PTO is one of the most sought-after benefits by employees but is often misunderstood. Here are some FAQs that employers and employees often need to be clarified.
How generous are employers when it comes to PTO?
QuickBooks reports that in 2019, almost 70% of workers get paid time off at their job, with the highest percentage of days given falling between eleven and fifteen.
Does a company need to pay out unused vacation days to employees that leave the company?
In most states, paying out is left to the company's discretion, but it must be clearly stated what the policy is in an employee handbook or other document provided by the employer.
Are employers required to provide paid federal holidays or PTO?
In most states, employers aren’t required to provide either; it’s optional, though most companies will pay employees for time not worked on a federal holiday.
Do employees receive credit for paid holidays that occur during their vacation?
It is generally considered a “best practice,” and most employers grant credit in that situation.
What are some of the differences between a PTO system and a traditional leave program?
PTO leave plans generally encompass both sick and vacation leave (and sometimes other leave categories as well), offering more flexibility in how employees use leave. However, while PTO has become quite popular in the last couple of decades, not all employees or employers favor it. Detractors have said PTO programs typically offer less time off overall than a traditional vacation/sick leave program and can result in employees coming to work when they are sick to avoid using a PTO day that could later be used as vacation.
What are PTO donation programs?
These programs allow employees to donate hours to other employees facing a serious illness or other tragedy in their lives who otherwise would not have the leave to cover their absences.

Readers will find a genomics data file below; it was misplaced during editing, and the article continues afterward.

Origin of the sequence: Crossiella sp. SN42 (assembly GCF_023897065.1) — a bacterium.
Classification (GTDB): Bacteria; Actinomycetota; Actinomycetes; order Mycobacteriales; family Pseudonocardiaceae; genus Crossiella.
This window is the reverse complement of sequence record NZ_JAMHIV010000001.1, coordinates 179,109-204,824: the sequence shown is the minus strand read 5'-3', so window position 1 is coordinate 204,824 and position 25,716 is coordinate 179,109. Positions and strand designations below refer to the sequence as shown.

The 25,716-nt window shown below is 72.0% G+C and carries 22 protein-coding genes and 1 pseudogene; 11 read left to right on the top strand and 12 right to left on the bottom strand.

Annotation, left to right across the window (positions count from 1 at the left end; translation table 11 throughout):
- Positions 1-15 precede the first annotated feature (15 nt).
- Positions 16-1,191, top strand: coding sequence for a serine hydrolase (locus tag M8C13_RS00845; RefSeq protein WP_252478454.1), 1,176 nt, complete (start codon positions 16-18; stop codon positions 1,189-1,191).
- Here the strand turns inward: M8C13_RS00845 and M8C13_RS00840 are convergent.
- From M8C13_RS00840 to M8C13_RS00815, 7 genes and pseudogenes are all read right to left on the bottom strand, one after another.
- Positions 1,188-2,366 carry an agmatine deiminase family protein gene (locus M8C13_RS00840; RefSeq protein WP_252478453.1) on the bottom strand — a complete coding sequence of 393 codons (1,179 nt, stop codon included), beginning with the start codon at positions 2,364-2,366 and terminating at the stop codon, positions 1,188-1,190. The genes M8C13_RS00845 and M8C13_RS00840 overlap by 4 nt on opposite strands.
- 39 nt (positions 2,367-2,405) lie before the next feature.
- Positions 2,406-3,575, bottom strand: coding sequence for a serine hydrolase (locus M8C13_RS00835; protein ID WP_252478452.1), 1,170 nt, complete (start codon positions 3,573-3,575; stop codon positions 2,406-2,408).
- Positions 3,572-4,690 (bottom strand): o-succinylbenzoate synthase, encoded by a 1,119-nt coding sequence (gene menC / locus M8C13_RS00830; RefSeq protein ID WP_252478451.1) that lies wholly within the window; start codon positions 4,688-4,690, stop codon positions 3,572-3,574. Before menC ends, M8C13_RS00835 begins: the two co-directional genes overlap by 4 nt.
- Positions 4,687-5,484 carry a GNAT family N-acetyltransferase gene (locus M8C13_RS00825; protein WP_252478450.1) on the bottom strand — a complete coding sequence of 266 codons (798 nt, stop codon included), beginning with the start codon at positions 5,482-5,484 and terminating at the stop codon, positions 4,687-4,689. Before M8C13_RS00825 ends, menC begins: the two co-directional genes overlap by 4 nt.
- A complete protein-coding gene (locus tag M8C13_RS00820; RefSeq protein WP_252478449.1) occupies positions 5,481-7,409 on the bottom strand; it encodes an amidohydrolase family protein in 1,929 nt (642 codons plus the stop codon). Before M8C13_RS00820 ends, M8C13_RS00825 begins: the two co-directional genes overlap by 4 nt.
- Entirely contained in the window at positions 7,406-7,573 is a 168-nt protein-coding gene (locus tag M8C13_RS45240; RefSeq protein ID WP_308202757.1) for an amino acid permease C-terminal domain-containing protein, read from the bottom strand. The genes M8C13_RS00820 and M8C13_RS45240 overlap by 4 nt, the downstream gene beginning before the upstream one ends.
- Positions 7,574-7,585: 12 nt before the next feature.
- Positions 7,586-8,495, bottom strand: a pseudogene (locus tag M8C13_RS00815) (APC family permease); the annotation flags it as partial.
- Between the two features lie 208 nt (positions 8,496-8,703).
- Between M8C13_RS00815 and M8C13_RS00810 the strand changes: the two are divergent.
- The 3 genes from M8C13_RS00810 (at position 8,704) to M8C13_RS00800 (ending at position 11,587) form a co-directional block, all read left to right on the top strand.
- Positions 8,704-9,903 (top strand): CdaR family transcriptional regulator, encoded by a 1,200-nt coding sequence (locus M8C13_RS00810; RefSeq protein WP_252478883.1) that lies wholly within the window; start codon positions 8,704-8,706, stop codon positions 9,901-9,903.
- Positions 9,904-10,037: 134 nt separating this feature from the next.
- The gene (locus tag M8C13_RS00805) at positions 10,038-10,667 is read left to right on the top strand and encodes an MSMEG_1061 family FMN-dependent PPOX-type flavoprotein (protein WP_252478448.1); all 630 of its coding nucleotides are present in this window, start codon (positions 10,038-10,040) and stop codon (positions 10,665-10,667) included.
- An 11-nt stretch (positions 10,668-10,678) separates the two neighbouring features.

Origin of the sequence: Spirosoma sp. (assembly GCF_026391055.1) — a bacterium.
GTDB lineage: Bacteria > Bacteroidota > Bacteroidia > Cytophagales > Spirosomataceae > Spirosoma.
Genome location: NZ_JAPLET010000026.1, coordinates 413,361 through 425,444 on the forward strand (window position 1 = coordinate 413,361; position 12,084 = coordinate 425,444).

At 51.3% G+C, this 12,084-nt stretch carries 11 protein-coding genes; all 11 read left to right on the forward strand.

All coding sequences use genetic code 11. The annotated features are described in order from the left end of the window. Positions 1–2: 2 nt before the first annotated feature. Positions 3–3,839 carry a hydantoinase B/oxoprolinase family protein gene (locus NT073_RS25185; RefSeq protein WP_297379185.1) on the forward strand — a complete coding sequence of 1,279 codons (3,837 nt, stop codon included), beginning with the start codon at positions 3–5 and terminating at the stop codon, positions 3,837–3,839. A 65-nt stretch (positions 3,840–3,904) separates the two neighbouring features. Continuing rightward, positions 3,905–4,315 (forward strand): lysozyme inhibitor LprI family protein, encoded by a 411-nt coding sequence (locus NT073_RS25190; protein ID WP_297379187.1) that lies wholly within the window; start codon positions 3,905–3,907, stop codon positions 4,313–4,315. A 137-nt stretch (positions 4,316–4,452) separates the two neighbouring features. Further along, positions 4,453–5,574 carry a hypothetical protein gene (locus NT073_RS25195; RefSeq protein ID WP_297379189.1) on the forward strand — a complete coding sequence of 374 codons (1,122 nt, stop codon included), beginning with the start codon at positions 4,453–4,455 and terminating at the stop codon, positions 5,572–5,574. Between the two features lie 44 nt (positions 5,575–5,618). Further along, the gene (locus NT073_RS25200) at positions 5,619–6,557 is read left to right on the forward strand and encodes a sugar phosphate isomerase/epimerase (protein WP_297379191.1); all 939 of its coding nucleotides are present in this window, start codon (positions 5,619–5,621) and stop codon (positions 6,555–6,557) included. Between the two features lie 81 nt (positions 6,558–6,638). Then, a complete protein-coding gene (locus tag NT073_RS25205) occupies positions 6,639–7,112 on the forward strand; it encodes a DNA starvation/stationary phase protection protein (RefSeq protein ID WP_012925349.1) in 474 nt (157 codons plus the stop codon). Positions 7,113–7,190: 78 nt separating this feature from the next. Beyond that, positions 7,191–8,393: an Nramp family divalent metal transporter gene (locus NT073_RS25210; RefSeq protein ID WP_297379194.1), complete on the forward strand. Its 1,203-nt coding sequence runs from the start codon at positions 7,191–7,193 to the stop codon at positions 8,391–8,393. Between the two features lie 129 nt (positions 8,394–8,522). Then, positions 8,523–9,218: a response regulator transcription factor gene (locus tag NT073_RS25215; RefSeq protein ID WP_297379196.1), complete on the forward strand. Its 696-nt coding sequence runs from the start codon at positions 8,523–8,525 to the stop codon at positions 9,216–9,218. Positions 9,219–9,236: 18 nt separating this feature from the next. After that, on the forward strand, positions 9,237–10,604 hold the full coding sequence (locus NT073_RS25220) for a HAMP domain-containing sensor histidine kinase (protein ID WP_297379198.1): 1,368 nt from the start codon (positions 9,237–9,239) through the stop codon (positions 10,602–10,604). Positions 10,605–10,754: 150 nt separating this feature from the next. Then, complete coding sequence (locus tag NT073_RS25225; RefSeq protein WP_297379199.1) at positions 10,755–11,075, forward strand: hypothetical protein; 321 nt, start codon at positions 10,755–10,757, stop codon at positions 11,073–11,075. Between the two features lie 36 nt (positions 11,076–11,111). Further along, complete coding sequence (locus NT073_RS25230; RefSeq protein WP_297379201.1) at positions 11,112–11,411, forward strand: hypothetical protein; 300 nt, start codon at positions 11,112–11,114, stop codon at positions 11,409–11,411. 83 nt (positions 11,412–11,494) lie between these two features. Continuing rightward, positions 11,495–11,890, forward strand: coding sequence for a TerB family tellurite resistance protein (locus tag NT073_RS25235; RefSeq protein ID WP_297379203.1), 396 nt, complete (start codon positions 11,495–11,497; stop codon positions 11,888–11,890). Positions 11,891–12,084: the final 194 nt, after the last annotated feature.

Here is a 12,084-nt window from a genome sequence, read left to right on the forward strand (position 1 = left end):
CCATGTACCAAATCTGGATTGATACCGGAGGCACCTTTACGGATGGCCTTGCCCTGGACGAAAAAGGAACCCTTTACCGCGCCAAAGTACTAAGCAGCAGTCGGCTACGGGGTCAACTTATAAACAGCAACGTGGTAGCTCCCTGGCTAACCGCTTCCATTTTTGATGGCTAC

What is the difference between a paid sick leave policy and a PTO policy?
PTO programs encompass both vacation and sick leave. However, with a PTO system, a set number of paid days can be used as sick leave or vacation leave, whereas a paid sick leave policy only addresses time off for illness or injury.
Can employers enforce PTO blackout dates?
Vacation blackouts are specific dates when employees cannot schedule time off due to an expected increase in volume or special events such as product releases or the holidays. PTO blackout periods are common in industries with seasonal businesses such as retail and vacation destinations.
Since paid time off is offered optionally and at employers’ discretion, employers can block off periods when no PTO requests will be approved as long as the policy does not conflict with any state or local laws or union employee contracts.
It’s estimated that two-thirds of people have stated that they wouldn’t consider working for a company that doesn’t offer some form of PTO. In these waning days of the pandemic, competition for quality employees is high. Qualified applicants are commonly weighing more than one job opportunity or offer. Companies would do well to offer a competitive PTO program to attract and retain talented employees.
Having grown up in upstate New York, Bob Phillips spent over 15 years in the financial services world and has been making freelance writing contributions to blogs and websites since 2007. He resides in North Texas with his wife and Doberman puppy.